Control Chart – How to create one in Excel 2010

Control Charts are an important tool for analyzing your process. In this post I show you how you can create a lead time Control Chart in Microsoft Excel 2010.

Important note
In this example the control limits are based on the standard deviation function in Excel. This may or may not be the correct way to calculate your control limits of your data


Let’s get started.

1. Create a new workbook

2. Rename “Sheet1” to “Data”


3. Add the columns “Id” , ”Title”, “StartDate”, “EndDate”, “LeadTime”, “Type”, “Comments”


4. Select all the columns and the row below

5. Open the “Insert tab” in the Excel ribbon


6. Create a table by clicking on the “Table” button on the Excel ribbon

7. Check “My table has headers” and click OK


8. Rename table to “LeadTimeTable”

9. Format the header row to make more useable


10. Format the columns “StartDate” and “EndDate” as date columns

12. Add the formula “=[EndDate]-[StartDate]” in the “LeadTime” column

12. Format the “LeadTime” column as number column


13. Add some example data


14. Switch to the “Sheet2” worksheet and rename it to “Criterias”

Now we will create criteria’s that will be used to select the appropriate rows from the “LeadTimeTable” on the “Data” sheet when we do the calculations for the control chart.

15. Add a label for your criteria and add it to the “Criterias” sheet

16. Copy the header row form the “Data” sheet as shown


17. Add the criteria to get all features by adding the formula =”=Feature” in the feature column


18. Select the all the headers and the criteria row below

19. Open the “Insert tab” in the Excel ribbon

20. Create a table by clicking on the “Table” button on the Excel ribbon

21. Check “My table has headers” and click OK


22. Rename table to “FeatureCriteria1”


23. Switch to the “Sheet3” worksheet and rename it to “Features”

24. Add the columns “EndDate”, “Lead time”, “Average Lead Time”, “OneSigma”, “Upper Control Limit”, “Lower Control Limit”

25. In the “EndDate” column add the formula =LeadTimeTable[@EndDate]


26. In the “Lead time” column add the formula =IF(LeadTimeTable[@Type] = “Feature”;LeadTimeTable[@LeadTime];NA())


This formula will get the “Lead time” if the type is a feature and sets a #N/A if not. This will prevent non feature values to be plotted on the control chart.

27. In the “Average lead time” column add a DAVERAGE formula as shown


This formula will calculate the average lead time for all rows matching the “FeatureCritera1”

28. In the “OneSigma” column add a DSTDEVP formula as shown


This formula will calculate the standard deviation for the lead time of the population matching the “FeatureCritera1”

29. In the “Upper Control Limit” column add the formula =C2+D2


This formula adds one sigma or one confidence interval to the average lead time. This will be the upper control limit that is approximately 70% of the population.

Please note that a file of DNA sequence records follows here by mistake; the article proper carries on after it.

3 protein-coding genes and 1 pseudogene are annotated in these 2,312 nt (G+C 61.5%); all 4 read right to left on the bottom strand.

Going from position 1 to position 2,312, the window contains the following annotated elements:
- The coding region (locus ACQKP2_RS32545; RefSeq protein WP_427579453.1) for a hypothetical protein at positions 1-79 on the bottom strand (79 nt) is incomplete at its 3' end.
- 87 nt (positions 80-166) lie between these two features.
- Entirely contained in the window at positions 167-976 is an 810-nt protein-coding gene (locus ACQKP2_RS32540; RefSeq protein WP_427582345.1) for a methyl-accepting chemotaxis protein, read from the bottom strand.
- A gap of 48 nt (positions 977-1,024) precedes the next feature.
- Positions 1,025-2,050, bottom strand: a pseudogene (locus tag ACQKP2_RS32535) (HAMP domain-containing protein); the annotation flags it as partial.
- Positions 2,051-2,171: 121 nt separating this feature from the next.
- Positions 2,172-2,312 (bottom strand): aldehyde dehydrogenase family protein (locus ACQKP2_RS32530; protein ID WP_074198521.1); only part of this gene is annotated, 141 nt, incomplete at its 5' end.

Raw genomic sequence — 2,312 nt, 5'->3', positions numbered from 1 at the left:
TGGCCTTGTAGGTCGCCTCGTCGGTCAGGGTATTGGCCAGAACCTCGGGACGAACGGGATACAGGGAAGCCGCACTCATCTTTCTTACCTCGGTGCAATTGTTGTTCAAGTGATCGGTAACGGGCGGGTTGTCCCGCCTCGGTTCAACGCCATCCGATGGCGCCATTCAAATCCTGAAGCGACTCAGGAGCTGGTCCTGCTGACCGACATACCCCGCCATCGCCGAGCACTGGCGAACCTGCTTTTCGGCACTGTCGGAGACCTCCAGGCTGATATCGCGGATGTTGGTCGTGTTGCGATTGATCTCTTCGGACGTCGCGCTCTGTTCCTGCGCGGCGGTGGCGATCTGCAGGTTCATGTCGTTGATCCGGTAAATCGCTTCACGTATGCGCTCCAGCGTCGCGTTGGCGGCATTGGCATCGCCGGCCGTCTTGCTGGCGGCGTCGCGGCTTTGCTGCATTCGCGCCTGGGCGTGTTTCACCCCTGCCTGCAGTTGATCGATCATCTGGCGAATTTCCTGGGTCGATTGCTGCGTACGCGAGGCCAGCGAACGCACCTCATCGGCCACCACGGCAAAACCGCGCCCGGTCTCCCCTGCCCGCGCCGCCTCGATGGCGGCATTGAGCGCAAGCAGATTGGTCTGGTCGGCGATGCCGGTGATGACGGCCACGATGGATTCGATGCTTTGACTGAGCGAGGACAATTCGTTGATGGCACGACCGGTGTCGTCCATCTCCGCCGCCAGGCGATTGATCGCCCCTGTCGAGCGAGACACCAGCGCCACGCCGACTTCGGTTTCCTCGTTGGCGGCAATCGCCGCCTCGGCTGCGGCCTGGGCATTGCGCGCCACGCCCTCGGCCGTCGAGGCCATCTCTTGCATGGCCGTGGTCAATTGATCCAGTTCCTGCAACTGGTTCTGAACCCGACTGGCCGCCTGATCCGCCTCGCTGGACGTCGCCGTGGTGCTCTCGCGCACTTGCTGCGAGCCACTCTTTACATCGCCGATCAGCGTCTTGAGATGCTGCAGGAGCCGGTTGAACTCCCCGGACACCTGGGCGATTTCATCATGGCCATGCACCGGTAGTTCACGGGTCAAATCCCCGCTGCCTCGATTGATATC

30. In the “Lower Control Limit” column add the formula =C2-D2


This formula subtracts one sigma or one confidence interval from the average lead time.

31. Format the columns to make it more usable

32. Select all the columns and the row with the formulas

33 Open the “Insert tab” in the Excel ribbon

34. Create a table by clicking on the “Table” button on the Excel ribbon

35. Check “My table has headers” and click OK


36. Rename table to “FeatureTable”


37. Now expand the “FeatureTable” to the same row count as in the “LeadTimeTable”


We are now ready to create the Feature Lead Time Control Chart.

38. Select all but the “OneSigma” column


39. Insert a “Scatter with only Marker” chart and move it to a new sheet named “FeaturesControlChart”


40. Select the “Average Lead Time” series by selecting one of its markers

41. Right click and select “Change Series Chart Type”

42. Select a “Line” chart


43. Now repeat step 31 to 33 for “Upper Control Limit” and “Lower Control Limit”

The chart should now look something like this


44. Now format the chart to make it clear what is inside the control limits. It could look something like this



Now you have a lead time control chart! Now you can replace the example data and add your own data. Just add a new row for every delivered feature. Remember to also update number of rows of the “FeatureTable” (see step 28) or the cart will not be updated correctly.

You can also add other work item types and other criteria’s for the calculations as you use it.

Download example file here: Control Chart Example.xlsx


27 thoughts on “Control Chart – How to create one in Excel 2010

  1. najilaa 2011-09-07 / 10:01

    hey there, i tried to follow ur guidelines here but it seems like i am having trouble with formula in number 17 ‘s instruction(lead time table for sheet3). FYI, i don’t have much knowledge when it comes to excel. So dealing with formulas is such troublesome.when i pressed enter,this warning popped out :